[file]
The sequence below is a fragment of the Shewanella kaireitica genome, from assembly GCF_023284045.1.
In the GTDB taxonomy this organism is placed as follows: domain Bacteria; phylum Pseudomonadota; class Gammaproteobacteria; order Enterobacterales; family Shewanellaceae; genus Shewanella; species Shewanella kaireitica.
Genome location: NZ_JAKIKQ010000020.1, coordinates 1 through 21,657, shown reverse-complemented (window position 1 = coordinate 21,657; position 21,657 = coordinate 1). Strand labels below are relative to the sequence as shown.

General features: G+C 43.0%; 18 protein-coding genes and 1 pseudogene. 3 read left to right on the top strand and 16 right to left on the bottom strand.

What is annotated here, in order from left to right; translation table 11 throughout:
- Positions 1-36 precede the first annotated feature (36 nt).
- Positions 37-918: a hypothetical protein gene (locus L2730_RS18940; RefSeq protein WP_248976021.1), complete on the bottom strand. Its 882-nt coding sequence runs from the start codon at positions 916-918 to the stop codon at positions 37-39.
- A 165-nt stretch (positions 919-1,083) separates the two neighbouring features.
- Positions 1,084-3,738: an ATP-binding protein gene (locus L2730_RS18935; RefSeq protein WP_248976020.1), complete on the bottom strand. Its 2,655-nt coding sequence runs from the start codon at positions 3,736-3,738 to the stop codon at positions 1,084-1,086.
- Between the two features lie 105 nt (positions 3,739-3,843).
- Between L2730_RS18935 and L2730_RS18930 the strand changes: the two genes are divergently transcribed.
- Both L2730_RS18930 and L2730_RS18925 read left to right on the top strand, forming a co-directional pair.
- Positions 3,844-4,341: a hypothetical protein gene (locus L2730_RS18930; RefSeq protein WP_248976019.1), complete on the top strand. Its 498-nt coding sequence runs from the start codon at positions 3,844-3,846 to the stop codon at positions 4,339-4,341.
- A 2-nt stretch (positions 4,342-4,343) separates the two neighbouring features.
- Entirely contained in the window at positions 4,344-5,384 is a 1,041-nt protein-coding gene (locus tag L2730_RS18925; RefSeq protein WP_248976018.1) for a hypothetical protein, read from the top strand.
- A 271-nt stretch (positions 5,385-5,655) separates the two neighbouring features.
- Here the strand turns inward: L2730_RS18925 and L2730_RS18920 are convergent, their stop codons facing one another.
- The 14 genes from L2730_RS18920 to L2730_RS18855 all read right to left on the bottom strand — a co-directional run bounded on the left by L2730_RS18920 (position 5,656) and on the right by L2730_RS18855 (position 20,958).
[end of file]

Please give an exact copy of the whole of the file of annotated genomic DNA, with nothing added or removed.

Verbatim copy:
The sequence below is a fragment of the Shewanella kaireitica genome, from assembly GCF_023284045.1.
In the GTDB taxonomy this organism is placed as follows: domain Bacteria; phylum Pseudomonadota; class Gammaproteobacteria; order Enterobacterales; family Shewanellaceae; genus Shewanella; species Shewanella kaireitica.
Genome location: NZ_JAKIKQ010000020.1, coordinates 1 through 21,657, shown reverse-complemented (window position 1 = coordinate 21,657; position 21,657 = coordinate 1). Strand labels below are relative to the sequence as shown.

General features: G+C 43.0%; 18 protein-coding genes and 1 pseudogene. 3 read left to right on the top strand and 16 right to left on the bottom strand.

What is annotated here, in order from left to right; translation table 11 throughout:
- Positions 1-36 precede the first annotated feature (36 nt).
- Positions 37-918: a hypothetical protein gene (locus L2730_RS18940; RefSeq protein WP_248976021.1), complete on the bottom strand. Its 882-nt coding sequence runs from the start codon at positions 916-918 to the stop codon at positions 37-39.
- A 165-nt stretch (positions 919-1,083) separates the two neighbouring features.
- Positions 1,084-3,738: an ATP-binding protein gene (locus L2730_RS18935; RefSeq protein WP_248976020.1), complete on the bottom strand. Its 2,655-nt coding sequence runs from the start codon at positions 3,736-3,738 to the stop codon at positions 1,084-1,086.
- Between the two features lie 105 nt (positions 3,739-3,843).
- Between L2730_RS18935 and L2730_RS18930 the strand changes: the two genes are divergently transcribed.
- Both L2730_RS18930 and L2730_RS18925 read left to right on the top strand, forming a co-directional pair.
- Positions 3,844-4,341: a hypothetical protein gene (locus L2730_RS18930; RefSeq protein WP_248976019.1), complete on the top strand. Its 498-nt coding sequence runs from the start codon at positions 3,844-3,846 to the stop codon at positions 4,339-4,341.
- A 2-nt stretch (positions 4,342-4,343) separates the two neighbouring features.
- Entirely contained in the window at positions 4,344-5,384 is a 1,041-nt protein-coding gene (locus tag L2730_RS18925; RefSeq protein WP_248976018.1) for a hypothetical protein, read from the top strand.
- A 271-nt stretch (positions 5,385-5,655) separates the two neighbouring features.
- Here the strand turns inward: L2730_RS18925 and L2730_RS18920 are convergent, their stop codons facing one another.
- The 14 genes from L2730_RS18920 to L2730_RS18855 all read right to left on the bottom strand — a co-directional run bounded on the left by L2730_RS18920 (position 5,656) and on the right by L2730_RS18855 (position 20,958).